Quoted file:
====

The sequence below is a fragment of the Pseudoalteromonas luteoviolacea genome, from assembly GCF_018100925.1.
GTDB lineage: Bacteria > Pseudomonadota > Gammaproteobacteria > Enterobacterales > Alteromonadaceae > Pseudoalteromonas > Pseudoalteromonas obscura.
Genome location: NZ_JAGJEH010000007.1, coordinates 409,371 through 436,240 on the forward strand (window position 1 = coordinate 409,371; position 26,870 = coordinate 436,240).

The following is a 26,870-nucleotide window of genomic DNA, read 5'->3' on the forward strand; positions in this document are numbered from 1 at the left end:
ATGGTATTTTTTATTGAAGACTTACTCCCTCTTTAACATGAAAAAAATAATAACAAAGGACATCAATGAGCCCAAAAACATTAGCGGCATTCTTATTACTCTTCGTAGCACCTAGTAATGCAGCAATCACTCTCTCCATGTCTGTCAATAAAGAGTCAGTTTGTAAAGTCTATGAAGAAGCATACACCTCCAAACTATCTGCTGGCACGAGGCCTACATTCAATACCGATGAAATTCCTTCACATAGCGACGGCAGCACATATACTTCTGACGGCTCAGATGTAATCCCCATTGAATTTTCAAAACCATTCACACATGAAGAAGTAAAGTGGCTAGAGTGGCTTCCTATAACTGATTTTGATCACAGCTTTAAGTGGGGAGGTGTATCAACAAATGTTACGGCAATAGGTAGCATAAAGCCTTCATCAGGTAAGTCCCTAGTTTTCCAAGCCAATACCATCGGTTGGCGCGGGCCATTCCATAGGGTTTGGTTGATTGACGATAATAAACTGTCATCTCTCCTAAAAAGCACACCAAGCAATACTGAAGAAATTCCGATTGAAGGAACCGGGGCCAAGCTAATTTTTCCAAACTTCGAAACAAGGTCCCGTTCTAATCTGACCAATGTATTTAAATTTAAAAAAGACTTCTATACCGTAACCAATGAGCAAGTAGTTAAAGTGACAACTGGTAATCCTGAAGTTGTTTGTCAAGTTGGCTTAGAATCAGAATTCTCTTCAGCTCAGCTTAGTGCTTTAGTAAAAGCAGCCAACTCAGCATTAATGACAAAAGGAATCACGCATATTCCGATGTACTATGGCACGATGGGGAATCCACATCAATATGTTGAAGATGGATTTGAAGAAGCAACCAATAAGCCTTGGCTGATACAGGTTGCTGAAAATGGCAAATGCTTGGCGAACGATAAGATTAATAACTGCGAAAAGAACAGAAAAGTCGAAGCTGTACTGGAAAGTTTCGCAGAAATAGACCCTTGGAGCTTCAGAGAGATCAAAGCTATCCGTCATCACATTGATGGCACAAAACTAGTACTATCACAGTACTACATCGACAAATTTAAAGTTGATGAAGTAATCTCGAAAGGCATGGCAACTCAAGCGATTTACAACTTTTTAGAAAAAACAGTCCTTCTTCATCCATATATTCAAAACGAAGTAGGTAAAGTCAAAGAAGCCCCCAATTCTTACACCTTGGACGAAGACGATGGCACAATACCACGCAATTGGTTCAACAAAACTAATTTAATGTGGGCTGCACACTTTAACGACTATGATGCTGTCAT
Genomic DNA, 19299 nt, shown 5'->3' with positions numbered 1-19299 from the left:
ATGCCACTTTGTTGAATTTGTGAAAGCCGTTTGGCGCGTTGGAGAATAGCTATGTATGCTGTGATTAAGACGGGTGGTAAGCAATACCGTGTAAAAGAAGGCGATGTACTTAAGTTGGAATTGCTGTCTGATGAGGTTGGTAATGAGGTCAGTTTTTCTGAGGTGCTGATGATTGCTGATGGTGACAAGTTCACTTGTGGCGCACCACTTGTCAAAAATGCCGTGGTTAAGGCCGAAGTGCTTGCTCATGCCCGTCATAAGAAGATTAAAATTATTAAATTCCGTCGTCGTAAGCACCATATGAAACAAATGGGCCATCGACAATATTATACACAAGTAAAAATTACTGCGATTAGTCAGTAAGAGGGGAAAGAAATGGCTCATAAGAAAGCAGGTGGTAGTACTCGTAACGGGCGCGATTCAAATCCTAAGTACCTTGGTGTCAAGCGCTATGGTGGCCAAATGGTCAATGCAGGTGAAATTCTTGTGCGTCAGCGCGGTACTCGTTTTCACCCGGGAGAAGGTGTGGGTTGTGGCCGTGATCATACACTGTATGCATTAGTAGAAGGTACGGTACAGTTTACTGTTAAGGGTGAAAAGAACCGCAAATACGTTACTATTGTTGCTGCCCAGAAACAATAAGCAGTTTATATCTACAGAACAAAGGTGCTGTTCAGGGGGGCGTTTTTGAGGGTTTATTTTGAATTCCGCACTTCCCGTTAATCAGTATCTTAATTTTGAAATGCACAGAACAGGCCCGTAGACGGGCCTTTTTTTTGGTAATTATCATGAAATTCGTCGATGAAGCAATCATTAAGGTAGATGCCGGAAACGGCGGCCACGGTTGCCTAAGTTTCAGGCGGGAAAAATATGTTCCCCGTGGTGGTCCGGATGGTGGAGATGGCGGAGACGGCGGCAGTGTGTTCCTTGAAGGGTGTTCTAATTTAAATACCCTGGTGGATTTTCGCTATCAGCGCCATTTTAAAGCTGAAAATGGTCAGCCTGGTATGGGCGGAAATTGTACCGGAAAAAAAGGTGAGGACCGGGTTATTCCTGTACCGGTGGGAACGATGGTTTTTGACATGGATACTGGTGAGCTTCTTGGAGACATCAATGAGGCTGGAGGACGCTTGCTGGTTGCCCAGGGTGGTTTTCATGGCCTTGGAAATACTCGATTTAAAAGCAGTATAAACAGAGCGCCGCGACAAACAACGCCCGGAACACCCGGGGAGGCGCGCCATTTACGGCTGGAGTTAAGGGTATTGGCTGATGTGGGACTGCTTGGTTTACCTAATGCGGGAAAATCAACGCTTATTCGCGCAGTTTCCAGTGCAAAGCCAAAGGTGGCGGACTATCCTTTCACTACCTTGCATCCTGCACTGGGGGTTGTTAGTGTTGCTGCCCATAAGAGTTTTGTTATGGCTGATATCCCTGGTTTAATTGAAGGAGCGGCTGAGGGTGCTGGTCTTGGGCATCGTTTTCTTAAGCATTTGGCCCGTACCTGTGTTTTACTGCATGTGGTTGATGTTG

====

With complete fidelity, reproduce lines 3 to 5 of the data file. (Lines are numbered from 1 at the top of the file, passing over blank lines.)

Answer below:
Genome location: NZ_JAGJEH010000007.1, coordinates 409,371 through 436,240 on the forward strand (window position 1 = coordinate 409,371; position 26,870 = coordinate 436,240).

The following is a 26,870-nucleotide window of genomic DNA, read 5'->3' on the forward strand; positions in this document are numbered from 1 at the left end:
ATGGTATTTTTTATTGAAGACTTACTCCCTCTTTAACATGAAAAAAATAATAACAAAGGACATCAATGAGCCCAAAAACATTAGCGGCATTCTTATTACTCTTCGTAGCACCTAGTAATGCAGCAATCACTCTCTCCATGTCTGTCAATAAAGAGTCAGTTTGTAAAGTCTATGAAGAAGCATACACCTCCAAACTATCTGCTGGCACGAGGCCTACATTCAATACCGATGAAATTCCTTCACATAGCGACGGCAGCACATATACTTCTGACGGCTCAGATGTAATCCCCATTGAATTTTCAAAACCATTCACACATGAAGAAGTAAAGTGGCTAGAGTGGCTTCCTATAACTGATTTTGATCACAGCTTTAAGTGGGGAGGTGTATCAACAAATGTTACGGCAATAGGTAGCATAAAGCCTTCATCAGGTAAGTCCCTAGTTTTCCAAGCCAATACCATCGGTTGGCGCGGGCCATTCCATAGGGTTTGGTTGATTGACGATAATAAACTGTCATCTCTCCTAAAAAGCACACCAAGCAATACTGAAGAAATTCCGATTGAAGGAACCGGGGCCAAGCTAATTTTTCCAAACTTCGAAACAAGGTCCCGTTCTAATCTGACCAATGTATTTAAATTTAAAAAAGACTTCTATACCGTAACCAATGAGCAAGTAGTTAAAGTGACAACTGGTAATCCTGAAGTTGTTTGTCAAGTTGGCTTAGAATCAGAATTCTCTTCAGCTCAGCTTAGTGCTTTAGTAAAAGCAGCCAACTCAGCATTAATGACAAAAGGAATCACGCATATTCCGATGTACTATGGCACGATGGGGAATCCACATCAATATGTTGAAGATGGATTTGAAGAAGCAACCAATAAGCCTTGGCTGATACAGGTTGCTGAAAATGGCAAATGCTTGGCGAACGATAAGATTAATAACTGCGAAAAGAACAGAAAAGTCGAAGCTGTACTGGAAAGTTTCGCAGAAATAGACCCTTGGAGCTTCAGAGAGATCAAAGCTATCCGTCATCACATTGATGGCACAAAACTAGTACTATCACAGTACTACATCGACAAATTTAAAGTTGATGAAGTAATCTCGAAAGGCATGGCAACTCAAGCGATTTACAACTTTTTAGAAAAAACAGTCCTTCTTCATCCATATATTCAAAACGAAGTAGGTAAAGTCAAAGAAGCCCCCAATTCTTACACCTTGGACGAAGACGATGGCACAATACCACGCAATTGGTTCAACAAAACTAATTTAATGTGGGCTGCACACTTTAACGACTATGATGCTGTCAT